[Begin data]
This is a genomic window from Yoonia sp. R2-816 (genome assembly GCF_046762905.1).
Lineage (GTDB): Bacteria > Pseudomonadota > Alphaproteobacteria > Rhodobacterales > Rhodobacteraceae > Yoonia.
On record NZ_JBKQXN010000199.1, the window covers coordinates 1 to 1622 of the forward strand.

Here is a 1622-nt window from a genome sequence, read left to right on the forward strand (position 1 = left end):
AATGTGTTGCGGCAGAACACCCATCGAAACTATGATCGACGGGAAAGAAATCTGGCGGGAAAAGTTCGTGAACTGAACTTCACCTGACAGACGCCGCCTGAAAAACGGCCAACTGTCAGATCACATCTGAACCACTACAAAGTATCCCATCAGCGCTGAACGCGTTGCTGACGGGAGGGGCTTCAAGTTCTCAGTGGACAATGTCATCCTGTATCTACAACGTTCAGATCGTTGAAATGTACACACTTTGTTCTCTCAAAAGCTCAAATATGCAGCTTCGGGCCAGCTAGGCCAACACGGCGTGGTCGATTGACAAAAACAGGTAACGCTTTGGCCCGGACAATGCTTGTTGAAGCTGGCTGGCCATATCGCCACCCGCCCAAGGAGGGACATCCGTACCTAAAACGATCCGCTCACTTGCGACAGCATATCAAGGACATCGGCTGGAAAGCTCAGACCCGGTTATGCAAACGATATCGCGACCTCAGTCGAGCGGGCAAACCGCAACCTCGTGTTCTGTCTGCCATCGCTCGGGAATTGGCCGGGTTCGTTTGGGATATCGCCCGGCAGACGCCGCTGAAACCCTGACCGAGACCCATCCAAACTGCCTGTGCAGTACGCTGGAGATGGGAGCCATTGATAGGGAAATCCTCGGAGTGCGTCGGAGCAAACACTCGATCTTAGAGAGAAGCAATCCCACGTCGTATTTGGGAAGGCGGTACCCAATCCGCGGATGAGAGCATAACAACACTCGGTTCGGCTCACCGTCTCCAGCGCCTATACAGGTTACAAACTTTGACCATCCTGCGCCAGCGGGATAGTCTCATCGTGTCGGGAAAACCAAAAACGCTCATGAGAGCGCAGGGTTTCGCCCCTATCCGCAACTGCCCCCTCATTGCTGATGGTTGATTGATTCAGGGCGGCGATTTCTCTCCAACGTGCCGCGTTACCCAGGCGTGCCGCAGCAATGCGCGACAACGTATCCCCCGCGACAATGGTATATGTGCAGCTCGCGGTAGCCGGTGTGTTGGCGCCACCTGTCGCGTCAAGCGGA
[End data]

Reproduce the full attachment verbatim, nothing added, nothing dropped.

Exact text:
This is a genomic window from Yoonia sp. R2-816 (genome assembly GCF_046762905.1).
Lineage (GTDB): Bacteria > Pseudomonadota > Alphaproteobacteria > Rhodobacterales > Rhodobacteraceae > Yoonia.
On record NZ_JBKQXN010000199.1, the window covers coordinates 1 to 1622 of the forward strand.

Here is a 1622-nt window from a genome sequence, read left to right on the forward strand (position 1 = left end):
AATGTGTTGCGGCAGAACACCCATCGAAACTATGATCGACGGGAAAGAAATCTGGCGGGAAAAGTTCGTGAACTGAACTTCACCTGACAGACGCCGCCTGAAAAACGGCCAACTGTCAGATCACATCTGAACCACTACAAAGTATCCCATCAGCGCTGAACGCGTTGCTGACGGGAGGGGCTTCAAGTTCTCAGTGGACAATGTCATCCTGTATCTACAACGTTCAGATCGTTGAAATGTACACACTTTGTTCTCTCAAAAGCTCAAATATGCAGCTTCGGGCCAGCTAGGCCAACACGGCGTGGTCGATTGACAAAAACAGGTAACGCTTTGGCCCGGACAATGCTTGTTGAAGCTGGCTGGCCATATCGCCACCCGCCCAAGGAGGGACATCCGTACCTAAAACGATCCGCTCACTTGCGACAGCATATCAAGGACATCGGCTGGAAAGCTCAGACCCGGTTATGCAAACGATATCGCGACCTCAGTCGAGCGGGCAAACCGCAACCTCGTGTTCTGTCTGCCATCGCTCGGGAATTGGCCGGGTTCGTTTGGGATATCGCCCGGCAGACGCCGCTGAAACCCTGACCGAGACCCATCCAAACTGCCTGTGCAGTACGCTGGAGATGGGAGCCATTGATAGGGAAATCCTCGGAGTGCGTCGGAGCAAACACTCGATCTTAGAGAGAAGCAATCCCACGTCGTATTTGGGAAGGCGGTACCCAATCCGCGGATGAGAGCATAACAACACTCGGTTCGGCTCACCGTCTCCAGCGCCTATACAGGTTACAAACTTTGACCATCCTGCGCCAGCGGGATAGTCTCATCGTGTCGGGAAAACCAAAAACGCTCATGAGAGCGCAGGGTTTCGCCCCTATCCGCAACTGCCCCCTCATTGCTGATGGTTGATTGATTCAGGGCGGCGATTTCTCTCCAACGTGCCGCGTTACCCAGGCGTGCCGCAGCAATGCGCGACAACGTATCCCCCGCGACAATGGTATATGTGCAGCTCGCGGTAGCCGGTGTGTTGGCGCCACCTGTCGCGTCAAGCGGA